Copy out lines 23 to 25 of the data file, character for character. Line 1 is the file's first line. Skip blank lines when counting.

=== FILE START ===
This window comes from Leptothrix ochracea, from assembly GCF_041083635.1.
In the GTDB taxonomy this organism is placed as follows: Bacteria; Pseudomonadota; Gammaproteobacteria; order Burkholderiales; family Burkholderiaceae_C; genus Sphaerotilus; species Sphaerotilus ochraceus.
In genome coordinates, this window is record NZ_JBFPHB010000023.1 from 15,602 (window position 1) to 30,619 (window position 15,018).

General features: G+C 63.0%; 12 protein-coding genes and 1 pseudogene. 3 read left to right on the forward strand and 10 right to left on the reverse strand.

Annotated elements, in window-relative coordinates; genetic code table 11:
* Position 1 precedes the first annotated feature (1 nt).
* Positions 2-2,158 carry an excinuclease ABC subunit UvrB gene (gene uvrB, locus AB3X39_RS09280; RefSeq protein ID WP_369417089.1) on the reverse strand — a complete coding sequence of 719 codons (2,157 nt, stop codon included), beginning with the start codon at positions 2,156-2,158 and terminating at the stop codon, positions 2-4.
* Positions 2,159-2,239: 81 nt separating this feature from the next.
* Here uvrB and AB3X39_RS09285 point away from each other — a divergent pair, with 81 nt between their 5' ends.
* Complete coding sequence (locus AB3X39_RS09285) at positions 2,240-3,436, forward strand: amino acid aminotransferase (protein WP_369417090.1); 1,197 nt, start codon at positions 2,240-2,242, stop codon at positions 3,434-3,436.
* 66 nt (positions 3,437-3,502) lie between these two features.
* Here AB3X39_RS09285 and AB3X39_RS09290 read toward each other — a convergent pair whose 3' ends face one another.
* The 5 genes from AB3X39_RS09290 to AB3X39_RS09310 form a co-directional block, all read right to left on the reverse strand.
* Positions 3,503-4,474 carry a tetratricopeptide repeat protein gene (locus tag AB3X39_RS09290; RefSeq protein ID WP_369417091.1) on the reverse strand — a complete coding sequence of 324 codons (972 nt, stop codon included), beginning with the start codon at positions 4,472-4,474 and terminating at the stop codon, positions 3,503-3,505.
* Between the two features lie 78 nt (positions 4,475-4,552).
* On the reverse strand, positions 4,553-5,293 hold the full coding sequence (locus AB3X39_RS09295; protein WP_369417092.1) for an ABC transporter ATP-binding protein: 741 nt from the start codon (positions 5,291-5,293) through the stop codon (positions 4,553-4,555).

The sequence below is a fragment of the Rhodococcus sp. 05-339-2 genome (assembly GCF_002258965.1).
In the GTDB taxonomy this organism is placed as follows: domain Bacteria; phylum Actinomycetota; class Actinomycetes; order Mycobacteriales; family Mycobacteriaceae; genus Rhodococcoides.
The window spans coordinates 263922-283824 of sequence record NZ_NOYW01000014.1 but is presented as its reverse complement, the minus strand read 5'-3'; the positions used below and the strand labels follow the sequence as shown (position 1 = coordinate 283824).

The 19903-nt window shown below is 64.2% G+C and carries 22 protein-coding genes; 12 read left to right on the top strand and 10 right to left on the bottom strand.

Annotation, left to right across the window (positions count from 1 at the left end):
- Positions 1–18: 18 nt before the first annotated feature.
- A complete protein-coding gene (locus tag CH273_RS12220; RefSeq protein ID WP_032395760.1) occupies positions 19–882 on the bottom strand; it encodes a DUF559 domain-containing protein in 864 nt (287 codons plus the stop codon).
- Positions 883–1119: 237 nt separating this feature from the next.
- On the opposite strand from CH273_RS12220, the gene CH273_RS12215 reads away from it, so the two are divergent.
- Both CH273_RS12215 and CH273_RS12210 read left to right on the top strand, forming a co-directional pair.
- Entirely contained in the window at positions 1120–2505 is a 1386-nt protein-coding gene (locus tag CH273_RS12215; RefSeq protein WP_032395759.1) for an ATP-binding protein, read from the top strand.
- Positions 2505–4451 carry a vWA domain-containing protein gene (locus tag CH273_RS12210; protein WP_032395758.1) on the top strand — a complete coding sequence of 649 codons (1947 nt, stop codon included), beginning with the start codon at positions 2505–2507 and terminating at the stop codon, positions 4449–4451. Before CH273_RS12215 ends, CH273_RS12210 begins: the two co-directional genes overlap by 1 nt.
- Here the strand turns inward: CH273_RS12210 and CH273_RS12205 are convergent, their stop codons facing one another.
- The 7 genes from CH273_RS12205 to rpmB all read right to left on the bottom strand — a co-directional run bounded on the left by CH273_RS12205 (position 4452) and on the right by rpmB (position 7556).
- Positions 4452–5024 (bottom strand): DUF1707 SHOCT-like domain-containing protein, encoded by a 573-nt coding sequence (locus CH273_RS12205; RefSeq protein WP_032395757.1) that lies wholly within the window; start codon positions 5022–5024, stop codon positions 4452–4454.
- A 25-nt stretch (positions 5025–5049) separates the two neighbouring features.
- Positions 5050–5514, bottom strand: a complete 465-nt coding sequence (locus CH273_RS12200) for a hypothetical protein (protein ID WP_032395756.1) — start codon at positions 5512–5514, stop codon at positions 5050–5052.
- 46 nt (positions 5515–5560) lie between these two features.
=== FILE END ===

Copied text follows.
- A complete protein-coding gene (locus tag CH273_RS12220; RefSeq protein ID WP_032395760.1) occupies positions 19–882 on the bottom strand; it encodes a DUF559 domain-containing protein in 864 nt (287 codons plus the stop codon).
- Positions 883–1119: 237 nt separating this feature from the next.
- On the opposite strand from CH273_RS12220, the gene CH273_RS12215 reads away from it, so the two are divergent.